Finding "The Zone" can be difficult
Pushing slowly on the pedals of a stationary bike, Samuel Dalembert's eyes widened, the looked to the far corners of the Cousins Center as he searched for the right words.
"The Matrix." Slow motion. The Zone.
He relived a game in which he found himself in a rebounding zone, watching the arc of a shot and knowing where it would carom before it did, positioning his body where opponents weren't. The opposing coach ventured onto the court, shouting for his players to box him out – even two at a time – yet he was able to move around then with ease.
"I could track the ball and the angles before it happened," he said. "The other guys would get so mad. Their coach is screaming to box out. They couldn't do it."
He spread his hands as if he were about to pull down a missed shot, saying he felt he could get 40 rebounds if he were left to play the entire game. He felt it on offense, too – like the time he scored 27 points against the Golden State Warriors two years ago, or in productive first halves during his time in Philadelphia.
Then there was The Zone he fell into on Feb. 6 in Denver. Dalembert scored 35 points in just 27 minutes, making his first nine shots from the field and 10 of 11 in the first half.
"You could see the action before it happened, can see where the ball is falling before it happened," he said. "It was effortless to me, to tell the truth. It was like an understanding, to be precise, knowing what's going to happen and understanding where to be at the same time."
The Zone. It's an elusive place, even for professional athletes. It's an impossible feeling to create consciously and even harder to hold on to once it materializes. It's one of the few times where even a winded player feels like he has to stay out on the court, because sitting would let it slip through his fingers like dandelion wisps.
"I've had it for like a quarter or 12 minutes I feel like that, then I go to the bench or something happens and I lose it," Luc Mbah a Moute said wistfully. "I haven't had it for like 30 minutes or a long period of time."
As difficult as it is to experience, it's harder to describe. Language does it no justice.
When Brandon Jennings dropped 55 points in three quarters against the Warriors in 2009, all he could say was "I just started getting in the groove."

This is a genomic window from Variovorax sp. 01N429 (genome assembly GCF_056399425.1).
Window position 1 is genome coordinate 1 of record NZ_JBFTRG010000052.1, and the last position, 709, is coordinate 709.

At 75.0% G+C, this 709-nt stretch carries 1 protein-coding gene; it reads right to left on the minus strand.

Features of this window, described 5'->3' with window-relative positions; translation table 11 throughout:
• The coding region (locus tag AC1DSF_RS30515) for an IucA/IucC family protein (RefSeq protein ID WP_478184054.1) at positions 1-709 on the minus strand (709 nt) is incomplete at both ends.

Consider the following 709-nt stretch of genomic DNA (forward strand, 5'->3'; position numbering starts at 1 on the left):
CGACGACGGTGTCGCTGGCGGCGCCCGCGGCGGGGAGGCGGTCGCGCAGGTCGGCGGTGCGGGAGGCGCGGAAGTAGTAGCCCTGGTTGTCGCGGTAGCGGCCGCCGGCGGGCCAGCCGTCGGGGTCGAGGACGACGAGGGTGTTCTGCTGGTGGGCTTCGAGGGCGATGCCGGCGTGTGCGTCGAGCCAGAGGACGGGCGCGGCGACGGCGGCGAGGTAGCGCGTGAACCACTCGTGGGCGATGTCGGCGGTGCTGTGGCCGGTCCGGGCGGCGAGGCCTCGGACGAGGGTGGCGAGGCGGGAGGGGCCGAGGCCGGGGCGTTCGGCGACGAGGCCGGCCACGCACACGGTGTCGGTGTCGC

Able to reflect on it, Jennings called it something different a year later – free play.
Groove. Zone. Matrix. Free play. Whatever it is, it's special, fleeting, and something to remember. Bucks rookie Doron Lamb remembers his moment clearly – Dec. 28, 2010 against Winthrop. The then-Kentucky freshman lit it up, hitting 11 of 12 shots from the field (7 of 8 from the 3-point line) in scoring 32 points.
"Every shot I took I thought was going on," he said, a smile creeping across his face. "I didn't even know it. I hit my first couple shots in a row and I just felt it."
That type of zone a shooter experiences is a bit different than what Dalembert had going that night in Denver, according to Mike Dunleavy. Dalembert did his work from the rim out to around 12 feet whereas a perimeter player is working from the mid-range out to the 3-point line.
"It's apples and oranges," Dunleavy said.
That said, the veteran swingman struggled to pinpoint a specific night where he truly felt the magic.
"There have been some 8 for 9s and games like that," he said. "You're talking about an 11 for 15 or 11 for 13, stuff like that. A lot has to be going right."
Ersan Ilyasova agreed. During his 29-point, 25-rebound performance against the New Jersey Nets last December, he missed 12 shots – but nevertheless felt like he was operating in that unique space every player searches for.
"Even when somebody shot it and I kind of was in the right spot and the ball just found me in the spot and I got a lot of offensive rebounds," Ilyasova said. "Sometimes you kind of get a moment. You can't put yourself in the zone. You have to be motivated and focused on the game."
While a player may find himself playing in The Zone – it's largely up to his teammates to keep him in it. Lamb said Brevin Knight made a concerted effort to keep feeding him that night against Winthrop.
"Sometimes you feel it like every shot will go in for you, and that's why the teammates have to find that guy," Ilyasova said. "That's part of a good team, finding the right guy in the right spot at the right time."
On those magical nights, a player does find himself in the right place at the right time, and it's something they remember forever. It can't be forecasted or created, and it can definitely disappear without warning. The Zone – a basketball player's most elusive playing partner.
Having seen it come and go in the past, and now having felt it for an entire night, Dalembert knows this. He smiled.
"It wasn't that (in the past), he said. "That right there, that was a blessing."
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